The po2tmx/pot2po method

A different way of putting the translations from the nine files into the official wordpress.po file, is by creating a TM and pre-translating the official POT file. In fact, this can also be done if Wordpress should ever release a new POT file while you're still working on the old PO files.

Put the existing translations (PO files) in a folder, eg “mytranslations”. Using the Translate Toolkit, do this (where xx is your target language code):

po2tmx -l xx -i mytranslations -o myTM.tmx

Then, put myTM.tmx and wordpress.pot in a single folder, and do this:

pot2po --tm=myTM.tmx -i wordpress.pot -o wordpress_mylanguage.po

Since you're using a TMX file created by the Translate Toolkit itself, and not a TMX file you got from elsewhere, the pre-translation will be 100% successful. Strings for which no translations are found, will be translated with fuzzy matches (this can be disabled, read the helpfile).

Recreating the readme.html file

The readme.html.pot file was created using html2po. This particular tool in the Translate Toolkit is still in development and doesn't usually generate very elegant PO files. The WordPress readme.html is, however, very simple (probably on purpose!) and fits well with html2po.

To generate an HTML file from the PO file, you must make sure that you've got the original HTML file that the PO file was generated from. So hopefully you've saved a copy of it somewhere. But suppose there is no copy of it, what then? How can we ensure that the HTML file and the translated PO file correspond to each other? Simple… by regenerating the PO file first. Here's how:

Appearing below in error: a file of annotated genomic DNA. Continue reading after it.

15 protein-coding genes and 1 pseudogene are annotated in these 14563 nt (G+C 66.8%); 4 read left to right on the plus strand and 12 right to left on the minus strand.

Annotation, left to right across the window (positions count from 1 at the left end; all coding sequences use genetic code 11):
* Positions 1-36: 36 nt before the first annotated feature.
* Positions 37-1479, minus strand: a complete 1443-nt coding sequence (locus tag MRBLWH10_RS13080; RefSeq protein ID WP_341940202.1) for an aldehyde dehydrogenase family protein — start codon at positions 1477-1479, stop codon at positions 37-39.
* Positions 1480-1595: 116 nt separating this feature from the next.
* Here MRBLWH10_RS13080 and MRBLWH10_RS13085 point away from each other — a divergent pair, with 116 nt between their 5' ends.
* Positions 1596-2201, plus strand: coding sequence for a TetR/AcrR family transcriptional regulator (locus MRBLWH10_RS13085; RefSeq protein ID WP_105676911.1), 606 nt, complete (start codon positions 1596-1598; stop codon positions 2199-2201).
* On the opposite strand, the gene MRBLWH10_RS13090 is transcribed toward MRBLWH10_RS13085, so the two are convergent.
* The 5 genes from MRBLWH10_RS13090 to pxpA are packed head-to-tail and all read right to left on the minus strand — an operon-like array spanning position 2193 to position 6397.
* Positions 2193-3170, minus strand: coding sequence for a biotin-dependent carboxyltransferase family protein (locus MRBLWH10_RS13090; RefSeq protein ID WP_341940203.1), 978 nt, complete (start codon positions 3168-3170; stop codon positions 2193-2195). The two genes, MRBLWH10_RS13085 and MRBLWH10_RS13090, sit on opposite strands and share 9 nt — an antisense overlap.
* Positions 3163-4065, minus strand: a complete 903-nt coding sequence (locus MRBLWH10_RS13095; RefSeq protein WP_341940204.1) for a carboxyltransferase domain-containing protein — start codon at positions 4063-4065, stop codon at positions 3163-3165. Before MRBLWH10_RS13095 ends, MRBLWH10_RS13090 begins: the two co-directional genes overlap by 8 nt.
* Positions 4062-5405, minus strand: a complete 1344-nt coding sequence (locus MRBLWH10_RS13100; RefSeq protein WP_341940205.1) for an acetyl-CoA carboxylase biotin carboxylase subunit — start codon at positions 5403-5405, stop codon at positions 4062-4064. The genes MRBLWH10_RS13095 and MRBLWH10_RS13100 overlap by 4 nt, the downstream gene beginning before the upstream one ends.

If you have an existing, partially/fully translated PO file, generate a new PO file from the HTML file:

html2po -t old_readme.html.po -i readme.html -o new_readme.html.po

Now you can check the new PO file to see if everything is translated as it should be, and if you're happy with it, generate the HTML file from it:

po2html -t readme.html -i new_readme.html.po -o new_readme.html

Of course, if you're absolutely certain that you've got a copy of the original HTML file, you can safely skip the first command.